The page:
YOU'RE an in-demand creator of amazing visuals with credits such as Lord of the Rings in your back pocket.
So how do you make the handbrake turn from outsourcing firm to a company that produces its own original content?
“It takes a lot of diligence,” says Chris Hatala of Massive Black. “The answer is you have to work very hard.”
Hatala spent several years at famed New Zealand animation studio WETA Digital, which was responsible for the Lord of the Rings films, I Robot and King Kong when he joined a group of artists in forming Massive Black in San Francisco in 2003, and has since provided visuals for the Tomb Raider series, Bioshock 2, robot concept design for the Transformers films, and characters for Lord of the Rings Online.
“We’ve worked with more than 300 clients and love doing commercial work. It’s very fulfilling and you get to work with the best teams.”
However, the company still wanted to do its own work.
“It’s great to work on other people’s stuff, but there’s nothing better than doing your own thing. Altering your business model means you have to keep going. You have to have help from a team and from friends.”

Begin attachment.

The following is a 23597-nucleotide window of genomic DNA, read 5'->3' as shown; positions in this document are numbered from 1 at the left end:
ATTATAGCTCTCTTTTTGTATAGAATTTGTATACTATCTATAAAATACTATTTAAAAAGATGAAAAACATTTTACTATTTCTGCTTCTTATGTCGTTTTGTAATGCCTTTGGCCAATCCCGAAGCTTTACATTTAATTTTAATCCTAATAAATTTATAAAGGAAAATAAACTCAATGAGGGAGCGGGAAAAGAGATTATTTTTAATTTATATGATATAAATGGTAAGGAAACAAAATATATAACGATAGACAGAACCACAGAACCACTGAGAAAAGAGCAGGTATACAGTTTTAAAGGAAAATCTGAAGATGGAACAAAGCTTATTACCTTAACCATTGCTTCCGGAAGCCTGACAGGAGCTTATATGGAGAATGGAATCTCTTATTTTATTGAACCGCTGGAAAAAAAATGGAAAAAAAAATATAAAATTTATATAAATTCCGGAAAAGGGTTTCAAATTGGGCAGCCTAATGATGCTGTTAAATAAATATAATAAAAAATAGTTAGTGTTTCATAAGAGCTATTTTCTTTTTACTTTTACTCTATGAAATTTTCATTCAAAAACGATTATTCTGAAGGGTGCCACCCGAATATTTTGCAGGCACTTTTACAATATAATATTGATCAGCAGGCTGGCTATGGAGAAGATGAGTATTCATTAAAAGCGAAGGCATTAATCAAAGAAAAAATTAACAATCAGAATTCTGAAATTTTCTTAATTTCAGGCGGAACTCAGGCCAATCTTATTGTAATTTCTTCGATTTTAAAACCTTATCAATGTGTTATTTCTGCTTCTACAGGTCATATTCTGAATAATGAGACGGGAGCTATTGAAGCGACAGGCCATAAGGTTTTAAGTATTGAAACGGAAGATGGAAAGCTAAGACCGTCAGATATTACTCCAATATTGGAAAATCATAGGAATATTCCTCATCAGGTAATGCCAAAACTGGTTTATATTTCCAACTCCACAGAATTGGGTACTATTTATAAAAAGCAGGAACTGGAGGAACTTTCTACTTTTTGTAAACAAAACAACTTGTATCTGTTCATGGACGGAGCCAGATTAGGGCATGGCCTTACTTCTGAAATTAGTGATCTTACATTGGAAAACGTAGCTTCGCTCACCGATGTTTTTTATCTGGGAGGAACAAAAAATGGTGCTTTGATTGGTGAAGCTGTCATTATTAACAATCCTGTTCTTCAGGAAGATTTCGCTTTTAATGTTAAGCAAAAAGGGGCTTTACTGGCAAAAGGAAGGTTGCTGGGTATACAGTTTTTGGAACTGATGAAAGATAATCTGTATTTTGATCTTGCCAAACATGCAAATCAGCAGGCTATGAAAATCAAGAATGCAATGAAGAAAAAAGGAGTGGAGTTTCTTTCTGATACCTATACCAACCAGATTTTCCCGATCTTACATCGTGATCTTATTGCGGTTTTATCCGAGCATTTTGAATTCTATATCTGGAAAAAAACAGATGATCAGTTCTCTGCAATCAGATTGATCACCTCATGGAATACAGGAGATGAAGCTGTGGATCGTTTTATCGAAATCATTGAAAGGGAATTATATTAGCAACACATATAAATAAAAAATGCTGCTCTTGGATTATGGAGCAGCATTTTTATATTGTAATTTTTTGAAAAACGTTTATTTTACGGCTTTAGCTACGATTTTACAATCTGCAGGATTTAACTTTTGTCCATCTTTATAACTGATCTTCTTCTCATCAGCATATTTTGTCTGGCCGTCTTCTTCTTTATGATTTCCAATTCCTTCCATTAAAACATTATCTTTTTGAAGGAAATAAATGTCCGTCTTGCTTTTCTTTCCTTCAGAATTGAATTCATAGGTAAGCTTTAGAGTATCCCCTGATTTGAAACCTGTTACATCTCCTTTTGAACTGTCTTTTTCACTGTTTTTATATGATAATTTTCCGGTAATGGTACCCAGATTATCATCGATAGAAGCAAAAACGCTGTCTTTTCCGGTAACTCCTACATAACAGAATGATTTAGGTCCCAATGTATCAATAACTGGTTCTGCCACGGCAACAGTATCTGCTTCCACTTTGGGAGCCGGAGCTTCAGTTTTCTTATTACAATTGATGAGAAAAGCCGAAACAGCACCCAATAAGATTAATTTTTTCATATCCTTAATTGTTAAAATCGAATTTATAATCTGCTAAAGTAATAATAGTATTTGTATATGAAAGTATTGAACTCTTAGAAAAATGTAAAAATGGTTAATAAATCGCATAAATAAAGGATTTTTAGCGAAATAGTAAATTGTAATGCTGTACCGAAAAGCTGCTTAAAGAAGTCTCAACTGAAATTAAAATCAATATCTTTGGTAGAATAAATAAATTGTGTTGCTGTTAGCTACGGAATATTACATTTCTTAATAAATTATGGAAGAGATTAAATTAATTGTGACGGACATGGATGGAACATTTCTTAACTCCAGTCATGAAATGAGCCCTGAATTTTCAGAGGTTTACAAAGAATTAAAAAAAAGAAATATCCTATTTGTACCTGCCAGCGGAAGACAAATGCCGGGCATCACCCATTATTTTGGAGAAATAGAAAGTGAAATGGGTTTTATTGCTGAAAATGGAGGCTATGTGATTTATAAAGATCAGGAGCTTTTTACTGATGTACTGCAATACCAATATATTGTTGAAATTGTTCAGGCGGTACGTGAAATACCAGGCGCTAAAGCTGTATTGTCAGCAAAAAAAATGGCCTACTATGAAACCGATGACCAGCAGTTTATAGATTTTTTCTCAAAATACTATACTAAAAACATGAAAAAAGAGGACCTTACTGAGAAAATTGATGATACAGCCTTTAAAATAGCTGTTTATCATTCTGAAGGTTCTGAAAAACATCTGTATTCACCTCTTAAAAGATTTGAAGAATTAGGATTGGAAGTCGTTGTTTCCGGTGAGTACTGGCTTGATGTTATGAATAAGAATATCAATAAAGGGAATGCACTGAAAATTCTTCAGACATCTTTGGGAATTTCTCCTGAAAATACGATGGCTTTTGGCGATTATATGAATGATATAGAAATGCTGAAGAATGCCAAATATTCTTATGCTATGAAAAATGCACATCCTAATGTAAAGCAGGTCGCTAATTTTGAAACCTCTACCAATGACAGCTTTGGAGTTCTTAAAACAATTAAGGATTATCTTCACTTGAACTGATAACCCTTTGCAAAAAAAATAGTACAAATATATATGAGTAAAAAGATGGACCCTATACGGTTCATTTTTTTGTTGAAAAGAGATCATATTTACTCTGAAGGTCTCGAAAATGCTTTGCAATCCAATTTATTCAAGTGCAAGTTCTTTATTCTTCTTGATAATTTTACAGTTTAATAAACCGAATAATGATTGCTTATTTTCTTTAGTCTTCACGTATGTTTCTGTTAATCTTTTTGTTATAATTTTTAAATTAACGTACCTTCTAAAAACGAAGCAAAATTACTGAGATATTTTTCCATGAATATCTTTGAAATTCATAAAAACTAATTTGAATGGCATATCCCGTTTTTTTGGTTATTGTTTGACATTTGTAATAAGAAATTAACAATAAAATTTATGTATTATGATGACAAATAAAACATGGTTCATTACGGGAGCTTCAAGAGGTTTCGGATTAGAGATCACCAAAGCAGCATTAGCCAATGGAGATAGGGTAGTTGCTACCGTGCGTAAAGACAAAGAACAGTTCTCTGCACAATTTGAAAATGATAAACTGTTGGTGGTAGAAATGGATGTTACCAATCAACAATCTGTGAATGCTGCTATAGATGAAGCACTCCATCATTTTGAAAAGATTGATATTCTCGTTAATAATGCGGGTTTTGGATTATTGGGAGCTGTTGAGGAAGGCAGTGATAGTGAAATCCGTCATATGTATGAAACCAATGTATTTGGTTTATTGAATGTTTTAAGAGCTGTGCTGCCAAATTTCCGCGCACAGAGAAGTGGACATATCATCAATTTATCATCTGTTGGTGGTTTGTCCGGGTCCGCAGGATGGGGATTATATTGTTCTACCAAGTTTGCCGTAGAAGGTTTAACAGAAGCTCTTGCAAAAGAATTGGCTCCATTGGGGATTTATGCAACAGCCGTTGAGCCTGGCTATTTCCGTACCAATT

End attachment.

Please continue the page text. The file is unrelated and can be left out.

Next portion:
It hasn’t been an easy journey, but Massive Black is starting to see the first crop emerge. Massive Black’s Justin Coro Kaufman spent over three years creating a graphic novel in his spare time called Transient.
It is a black comedy about a homeless man who might well be the saviour of the world, and it’s already started receiving attention from a major US network about possibly adapting it into a show. They’re also animating it for the iPad.
Hatala also revealed a snippet of footage from upcoming game Mothhead, an atmospheric game designed to encourage children to explore the wonders of the outside world.
However, Massive Black has been receiving the most attention of late for an embryonic title called Zombie Playground, which will be a team-based game in which child characters take on zombies with a variety of weapons.
Instead of trying to approach publishers directly at first, it took to crowdfunding platform Kickstarter. It shot for $100,000 and ended up raising $167,590 from 3,787 backers.
Hatala says the project will still need more support from a bigger player to become a reality, but it gives the company the impetus to build up a fanbase and to justify working it up to an early stage.
“It’s going to take a couple of million dollars to make this game, but it’s really great that there’s this democratisation so that we can do what we want to do.”